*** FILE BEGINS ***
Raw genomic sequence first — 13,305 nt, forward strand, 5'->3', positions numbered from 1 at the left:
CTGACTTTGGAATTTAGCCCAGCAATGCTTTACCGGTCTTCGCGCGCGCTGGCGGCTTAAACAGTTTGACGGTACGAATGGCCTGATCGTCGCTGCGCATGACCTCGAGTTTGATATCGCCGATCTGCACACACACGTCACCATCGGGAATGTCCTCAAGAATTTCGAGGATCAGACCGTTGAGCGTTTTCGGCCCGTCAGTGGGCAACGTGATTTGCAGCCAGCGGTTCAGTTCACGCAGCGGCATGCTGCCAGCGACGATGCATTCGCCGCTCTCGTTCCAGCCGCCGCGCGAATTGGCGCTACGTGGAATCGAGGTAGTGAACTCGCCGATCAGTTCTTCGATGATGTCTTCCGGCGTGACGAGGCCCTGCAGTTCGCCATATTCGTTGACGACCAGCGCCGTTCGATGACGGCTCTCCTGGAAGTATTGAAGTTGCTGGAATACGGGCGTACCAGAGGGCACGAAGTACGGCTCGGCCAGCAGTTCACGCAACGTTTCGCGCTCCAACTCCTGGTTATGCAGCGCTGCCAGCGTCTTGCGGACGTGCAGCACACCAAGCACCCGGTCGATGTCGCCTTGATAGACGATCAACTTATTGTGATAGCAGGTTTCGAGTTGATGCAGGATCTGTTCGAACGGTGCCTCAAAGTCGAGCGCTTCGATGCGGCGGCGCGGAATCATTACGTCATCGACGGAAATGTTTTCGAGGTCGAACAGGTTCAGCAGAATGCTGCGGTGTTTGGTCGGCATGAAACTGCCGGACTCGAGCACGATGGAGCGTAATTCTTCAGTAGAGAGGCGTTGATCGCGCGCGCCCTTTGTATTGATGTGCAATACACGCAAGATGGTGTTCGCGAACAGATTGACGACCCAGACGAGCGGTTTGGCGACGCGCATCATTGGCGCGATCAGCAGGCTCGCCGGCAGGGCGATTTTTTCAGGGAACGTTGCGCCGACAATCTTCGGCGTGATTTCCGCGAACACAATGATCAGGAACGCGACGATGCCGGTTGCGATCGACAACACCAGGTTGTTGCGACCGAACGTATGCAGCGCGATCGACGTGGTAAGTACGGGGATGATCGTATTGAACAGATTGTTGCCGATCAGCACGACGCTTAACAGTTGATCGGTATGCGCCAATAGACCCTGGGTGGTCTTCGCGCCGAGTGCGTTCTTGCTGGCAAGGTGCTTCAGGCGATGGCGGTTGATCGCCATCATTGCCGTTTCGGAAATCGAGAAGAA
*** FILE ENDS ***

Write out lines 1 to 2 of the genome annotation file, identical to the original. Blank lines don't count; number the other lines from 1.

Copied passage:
Raw genomic sequence first — 13,305 nt, forward strand, 5'->3', positions numbered from 1 at the left:
CTGACTTTGGAATTTAGCCCAGCAATGCTTTACCGGTCTTCGCGCGCGCTGGCGGCTTAAACAGTTTGACGGTACGAATGGCCTGATCGTCGCTGCGCATGACCTCGAGTTTGATATCGCCGATCTGCACACACACGTCACCATCGGGAATGTCCTCAAGAATTTCGAGGATCAGACCGTTGAGCGTTTTCGGCCCGTCAGTGGGCAACGTGATTTGCAGCCAGCGGTTCAGTTCACGCAGCGGCATGCTGCCAGCGACGATGCATTCGCCGCTCTCGTTCCAGCCGCCGCGCGAATTGGCGCTACGTGGAATCGAGGTAGTGAACTCGCCGATCAGTTCTTCGATGATGTCTTCCGGCGTGACGAGGCCCTGCAGTTCGCCATATTCGTTGACGACCAGCGCCGTTCGATGACGGCTCTCCTGGAAGTATTGAAGTTGCTGGAATACGGGCGTACCAGAGGGCACGAAGTACGGCTCGGCCAGCAGTTCACGCAACGTTTCGCGCTCCAACTCCTGGTTATGCAGCGCTGCCAGCGTCTTGCGGACGTGCAGCACACCAAGCACCCGGTCGATGTCGCCTTGATAGACGATCAACTTATTGTGATAGCAGGTTTCGAGTTGATGCAGGATCTGTTCGAACGGTGCCTCAAAGTCGAGCGCTTCGATGCGGCGGCGCGGAATCATTACGTCATCGACGGAAATGTTTTCGAGGTCGAACAGGTTCAGCAGAATGCTGCGGTGTTTGGTCGGCATGAAACTGCCGGACTCGAGCACGATGGAGCGTAATTCTTCAGTAGAGAGGCGTTGATCGCGCGCGCCCTTTGTATTGATGTGCAATACACGCAAGATGGTGTTCGCGAACAGATTGACGACCCAGACGAGCGGTTTGGCGACGCGCATCATTGGCGCGATCAGCAGGCTCGCCGGCAGGGCGATTTTTTCAGGGAACGTTGCGCCGACAATCTTCGGCGTGATTTCCGCGAACACAATGATCAGGAACGCGACGATGCCGGTTGCGATCGACAACACCAGGTTGTTGCGACCGAACGTATGCAGCGCGATCGACGTGGTAAGTACGGGGATGATCGTATTGAACAGATTGTTGCCGATCAGCACGACGCTTAACAGTTGATCGGTATGCGCCAATAGACCCTGGGTGGTCTTCGCGCCGAGTGCGTTCTTGCTGGCAAGGTGCTTCAGGCGATGGCGGTTGATCGCCATCATTGCCGTTTCGGAAATCGAGAAGAA